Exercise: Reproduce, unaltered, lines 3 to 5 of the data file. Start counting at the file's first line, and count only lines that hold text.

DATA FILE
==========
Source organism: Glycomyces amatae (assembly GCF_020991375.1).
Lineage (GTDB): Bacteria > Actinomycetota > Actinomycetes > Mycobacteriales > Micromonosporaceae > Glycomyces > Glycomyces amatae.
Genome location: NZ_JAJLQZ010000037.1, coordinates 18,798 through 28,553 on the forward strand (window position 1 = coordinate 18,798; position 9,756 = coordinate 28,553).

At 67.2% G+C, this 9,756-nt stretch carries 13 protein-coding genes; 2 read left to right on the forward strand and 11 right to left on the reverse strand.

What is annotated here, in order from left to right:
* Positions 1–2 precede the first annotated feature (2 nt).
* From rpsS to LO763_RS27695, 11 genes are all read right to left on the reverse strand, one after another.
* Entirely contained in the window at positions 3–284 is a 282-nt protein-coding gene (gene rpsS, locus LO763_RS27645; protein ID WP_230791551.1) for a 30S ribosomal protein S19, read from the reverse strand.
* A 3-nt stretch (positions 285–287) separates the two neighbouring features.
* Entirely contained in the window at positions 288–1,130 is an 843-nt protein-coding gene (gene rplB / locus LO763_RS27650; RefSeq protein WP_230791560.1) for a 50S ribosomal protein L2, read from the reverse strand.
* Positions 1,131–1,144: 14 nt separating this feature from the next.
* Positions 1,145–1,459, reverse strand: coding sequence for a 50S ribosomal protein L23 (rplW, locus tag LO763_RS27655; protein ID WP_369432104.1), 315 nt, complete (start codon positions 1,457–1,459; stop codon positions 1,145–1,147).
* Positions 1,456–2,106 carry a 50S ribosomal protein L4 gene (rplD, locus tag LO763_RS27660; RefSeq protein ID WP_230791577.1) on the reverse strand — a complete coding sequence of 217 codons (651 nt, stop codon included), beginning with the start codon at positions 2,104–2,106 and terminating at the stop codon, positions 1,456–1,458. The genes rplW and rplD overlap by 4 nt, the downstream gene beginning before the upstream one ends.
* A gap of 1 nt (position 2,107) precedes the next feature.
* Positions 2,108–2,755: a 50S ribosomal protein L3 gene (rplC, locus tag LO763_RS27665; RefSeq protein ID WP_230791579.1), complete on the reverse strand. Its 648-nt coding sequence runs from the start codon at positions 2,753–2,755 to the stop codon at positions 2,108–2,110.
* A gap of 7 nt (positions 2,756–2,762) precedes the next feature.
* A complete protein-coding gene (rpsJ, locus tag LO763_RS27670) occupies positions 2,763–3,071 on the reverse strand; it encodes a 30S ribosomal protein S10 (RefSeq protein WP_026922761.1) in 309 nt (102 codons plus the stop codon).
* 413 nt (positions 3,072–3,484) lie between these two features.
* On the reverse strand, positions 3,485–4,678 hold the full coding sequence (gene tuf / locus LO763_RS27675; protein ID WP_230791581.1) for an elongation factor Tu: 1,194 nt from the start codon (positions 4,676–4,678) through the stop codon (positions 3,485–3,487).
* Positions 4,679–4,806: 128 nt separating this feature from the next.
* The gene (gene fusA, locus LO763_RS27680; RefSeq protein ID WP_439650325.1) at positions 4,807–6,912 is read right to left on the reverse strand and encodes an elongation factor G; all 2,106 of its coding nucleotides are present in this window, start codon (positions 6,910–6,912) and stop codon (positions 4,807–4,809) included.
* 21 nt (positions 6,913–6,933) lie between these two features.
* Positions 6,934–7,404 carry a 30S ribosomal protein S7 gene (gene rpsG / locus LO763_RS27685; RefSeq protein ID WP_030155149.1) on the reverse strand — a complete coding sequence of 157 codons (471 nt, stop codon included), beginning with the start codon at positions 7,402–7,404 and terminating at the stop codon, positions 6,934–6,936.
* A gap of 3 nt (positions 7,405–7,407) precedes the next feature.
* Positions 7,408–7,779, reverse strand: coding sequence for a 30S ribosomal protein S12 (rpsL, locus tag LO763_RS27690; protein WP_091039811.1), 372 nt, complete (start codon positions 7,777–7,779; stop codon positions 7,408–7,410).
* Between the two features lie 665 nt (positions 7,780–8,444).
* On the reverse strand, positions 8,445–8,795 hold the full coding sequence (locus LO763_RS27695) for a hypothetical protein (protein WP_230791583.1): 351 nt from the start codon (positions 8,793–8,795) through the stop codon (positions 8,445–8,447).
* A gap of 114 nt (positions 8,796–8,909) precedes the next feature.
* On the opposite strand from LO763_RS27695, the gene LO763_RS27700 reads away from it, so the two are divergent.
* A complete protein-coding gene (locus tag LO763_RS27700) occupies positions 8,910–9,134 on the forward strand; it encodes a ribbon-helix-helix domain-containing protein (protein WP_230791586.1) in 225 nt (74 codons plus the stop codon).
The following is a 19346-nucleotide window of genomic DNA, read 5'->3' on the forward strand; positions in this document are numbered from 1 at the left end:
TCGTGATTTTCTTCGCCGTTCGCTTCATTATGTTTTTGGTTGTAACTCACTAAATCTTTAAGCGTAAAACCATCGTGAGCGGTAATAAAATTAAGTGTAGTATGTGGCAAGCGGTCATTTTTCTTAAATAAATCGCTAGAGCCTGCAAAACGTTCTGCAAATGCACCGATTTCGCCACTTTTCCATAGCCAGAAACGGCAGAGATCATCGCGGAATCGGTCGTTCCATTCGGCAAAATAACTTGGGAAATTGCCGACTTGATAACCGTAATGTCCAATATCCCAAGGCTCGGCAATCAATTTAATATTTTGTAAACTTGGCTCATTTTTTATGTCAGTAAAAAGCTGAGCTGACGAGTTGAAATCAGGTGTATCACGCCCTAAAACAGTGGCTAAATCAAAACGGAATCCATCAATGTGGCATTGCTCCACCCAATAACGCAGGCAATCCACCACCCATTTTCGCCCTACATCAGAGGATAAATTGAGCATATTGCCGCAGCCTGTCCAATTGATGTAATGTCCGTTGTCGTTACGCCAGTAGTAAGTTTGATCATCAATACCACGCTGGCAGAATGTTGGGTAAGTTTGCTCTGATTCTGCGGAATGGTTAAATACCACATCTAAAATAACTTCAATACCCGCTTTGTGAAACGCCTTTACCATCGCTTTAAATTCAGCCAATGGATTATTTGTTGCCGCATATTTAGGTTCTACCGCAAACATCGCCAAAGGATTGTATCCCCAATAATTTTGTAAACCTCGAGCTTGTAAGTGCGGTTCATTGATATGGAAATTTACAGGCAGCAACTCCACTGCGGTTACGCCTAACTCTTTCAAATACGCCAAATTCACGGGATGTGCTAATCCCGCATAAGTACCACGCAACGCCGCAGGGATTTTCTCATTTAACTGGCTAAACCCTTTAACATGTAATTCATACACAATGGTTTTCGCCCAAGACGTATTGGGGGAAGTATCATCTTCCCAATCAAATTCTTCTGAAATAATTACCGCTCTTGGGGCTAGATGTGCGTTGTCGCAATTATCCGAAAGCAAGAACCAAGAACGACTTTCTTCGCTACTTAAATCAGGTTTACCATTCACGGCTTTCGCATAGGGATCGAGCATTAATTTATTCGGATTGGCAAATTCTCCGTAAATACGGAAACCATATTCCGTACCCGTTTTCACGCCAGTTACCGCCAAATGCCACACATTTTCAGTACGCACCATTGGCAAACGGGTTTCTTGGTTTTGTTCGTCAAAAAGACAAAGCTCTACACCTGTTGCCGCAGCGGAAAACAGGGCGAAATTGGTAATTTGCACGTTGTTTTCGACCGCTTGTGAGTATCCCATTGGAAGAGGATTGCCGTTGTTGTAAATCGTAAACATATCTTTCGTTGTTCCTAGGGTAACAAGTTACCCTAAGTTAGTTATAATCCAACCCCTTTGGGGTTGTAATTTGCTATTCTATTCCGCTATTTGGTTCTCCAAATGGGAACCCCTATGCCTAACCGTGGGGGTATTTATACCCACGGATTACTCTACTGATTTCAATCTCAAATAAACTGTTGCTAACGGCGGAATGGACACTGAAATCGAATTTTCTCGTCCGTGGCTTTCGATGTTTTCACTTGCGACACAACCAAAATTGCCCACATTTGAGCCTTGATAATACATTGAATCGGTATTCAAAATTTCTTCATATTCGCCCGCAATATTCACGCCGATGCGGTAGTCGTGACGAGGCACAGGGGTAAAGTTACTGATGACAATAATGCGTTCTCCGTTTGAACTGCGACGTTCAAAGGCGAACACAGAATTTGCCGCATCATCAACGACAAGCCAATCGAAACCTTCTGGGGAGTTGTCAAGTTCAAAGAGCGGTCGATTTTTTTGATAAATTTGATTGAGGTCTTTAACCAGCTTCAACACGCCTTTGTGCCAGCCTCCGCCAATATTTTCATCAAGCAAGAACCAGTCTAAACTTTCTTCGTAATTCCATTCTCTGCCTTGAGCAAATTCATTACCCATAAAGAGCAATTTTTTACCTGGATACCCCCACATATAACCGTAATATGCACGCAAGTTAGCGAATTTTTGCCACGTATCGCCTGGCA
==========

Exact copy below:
Genome location: NZ_JAJLQZ010000037.1, coordinates 18,798 through 28,553 on the forward strand (window position 1 = coordinate 18,798; position 9,756 = coordinate 28,553).

At 67.2% G+C, this 9,756-nt stretch carries 13 protein-coding genes; 2 read left to right on the forward strand and 11 right to left on the reverse strand.

What is annotated here, in order from left to right: